Interest income, earned by clubs on FDs in banks which are corporate members, is taxable: SC
SECUNDRABAD CLUB ETC. (CA No. 5195-5201 of 2012)
1. Hon Supreme Court was dealing with a batch of SLPs arising from the decision of the Andhra Pradesh and Madras High Court, pertaining to the Secunderabad Club, Madras Gymkhana Club, Madras Cricket Club, and the M/s Wellington Gymkhana Club, amongst others.
2. The High Courts in the impugned decision had held that the interest earned on the bank deposits made by the assessee Clubs is liable to be taxed in their hands and that the principle of mutuality would not apply.
3. Hon SC in Commissioner of Income Tax vs. M/s Cawnpore Club Ltd., Kanpur, (2004) 140 Taxman 378 (SC), had held that with respect to the “other questions” which arose in the appeal, the assessee club could not be taxed because of the principle of mutuality (other questions were not however specified).
4. Hon SC in Bangalore Club vs. Commissioner of Income Tax, (2013) 5 SCC 509, had ruled that the interest earned by the assessee Clubs on the surplus funds invested in FDs with the corporate member banks will not fall within the ambit of the mutuality principle.
Against a background of the above, seemingly conflicting judgements, Hon SC has held as below:
1. If any income is earned by the Clubs through its assets and resources, from persons who are not members of the Clubs, such income would also not be covered under the principle of mutuality and would be liable to be taxed under the provisions of the Income Tax Act.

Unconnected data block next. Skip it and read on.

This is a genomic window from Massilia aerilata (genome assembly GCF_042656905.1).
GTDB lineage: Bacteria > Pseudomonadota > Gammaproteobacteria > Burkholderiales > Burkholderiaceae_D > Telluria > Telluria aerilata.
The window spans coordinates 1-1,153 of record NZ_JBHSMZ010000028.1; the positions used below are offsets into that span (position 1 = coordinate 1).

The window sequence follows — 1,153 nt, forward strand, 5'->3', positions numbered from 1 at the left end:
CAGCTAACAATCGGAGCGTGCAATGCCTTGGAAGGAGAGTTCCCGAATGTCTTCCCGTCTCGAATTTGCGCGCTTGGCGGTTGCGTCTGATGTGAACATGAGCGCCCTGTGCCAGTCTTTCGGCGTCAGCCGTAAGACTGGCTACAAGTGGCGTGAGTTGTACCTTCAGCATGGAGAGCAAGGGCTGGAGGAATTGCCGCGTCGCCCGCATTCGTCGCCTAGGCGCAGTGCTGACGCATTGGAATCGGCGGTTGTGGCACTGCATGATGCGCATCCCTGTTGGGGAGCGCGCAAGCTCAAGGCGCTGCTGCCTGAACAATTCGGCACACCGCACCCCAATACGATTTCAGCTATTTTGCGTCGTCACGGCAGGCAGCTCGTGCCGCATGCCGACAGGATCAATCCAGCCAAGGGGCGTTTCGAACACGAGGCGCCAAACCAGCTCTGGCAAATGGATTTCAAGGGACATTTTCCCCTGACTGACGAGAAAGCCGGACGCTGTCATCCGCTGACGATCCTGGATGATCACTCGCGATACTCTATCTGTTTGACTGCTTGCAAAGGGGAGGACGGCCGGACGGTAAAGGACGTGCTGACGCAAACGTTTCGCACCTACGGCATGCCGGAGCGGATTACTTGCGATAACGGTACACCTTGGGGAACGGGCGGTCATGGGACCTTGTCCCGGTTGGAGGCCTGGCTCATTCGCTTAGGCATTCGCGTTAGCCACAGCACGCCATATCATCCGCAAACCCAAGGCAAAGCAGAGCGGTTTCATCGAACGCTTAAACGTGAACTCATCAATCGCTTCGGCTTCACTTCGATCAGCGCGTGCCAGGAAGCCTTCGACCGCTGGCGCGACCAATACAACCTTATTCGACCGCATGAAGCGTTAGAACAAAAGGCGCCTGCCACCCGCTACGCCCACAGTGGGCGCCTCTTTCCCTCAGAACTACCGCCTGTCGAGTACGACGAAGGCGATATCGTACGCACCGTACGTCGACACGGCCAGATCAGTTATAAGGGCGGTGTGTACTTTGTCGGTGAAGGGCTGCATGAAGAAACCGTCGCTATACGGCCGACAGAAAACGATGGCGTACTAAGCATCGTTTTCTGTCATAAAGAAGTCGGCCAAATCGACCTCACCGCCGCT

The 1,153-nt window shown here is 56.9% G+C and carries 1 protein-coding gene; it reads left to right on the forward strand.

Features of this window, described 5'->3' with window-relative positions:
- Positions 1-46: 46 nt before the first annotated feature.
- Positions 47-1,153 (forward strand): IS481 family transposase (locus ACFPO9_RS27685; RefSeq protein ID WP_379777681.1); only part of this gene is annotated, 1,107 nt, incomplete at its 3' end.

2. Where the bank has a right to utilize the said fixed deposit amounts for its banking business subject to repayment of the principal along with interest, then, the element of complete identity between the contributors to the common fund and the participators in the surplus would be lost, which is a sine qua non for the application of the principle of mutuality.
3. The plea that the two-judge Bench judgement of the top court in Bangalore Club vs. is not a binding precedent is liable to be dismissed.
4. In the case of Cawnpore Club, top court had did not spelled out what “the other questions” were in respect of which the respondent could not be taxed owing to the principle of mutuality.
Conclusion: Interest income earned on fixed deposits (FDs) made by Clubs in the banks which are members of those Clubs has to be treated like any other income from other sources within the meaning of Section 2(24) of Income Tax Act, 1961.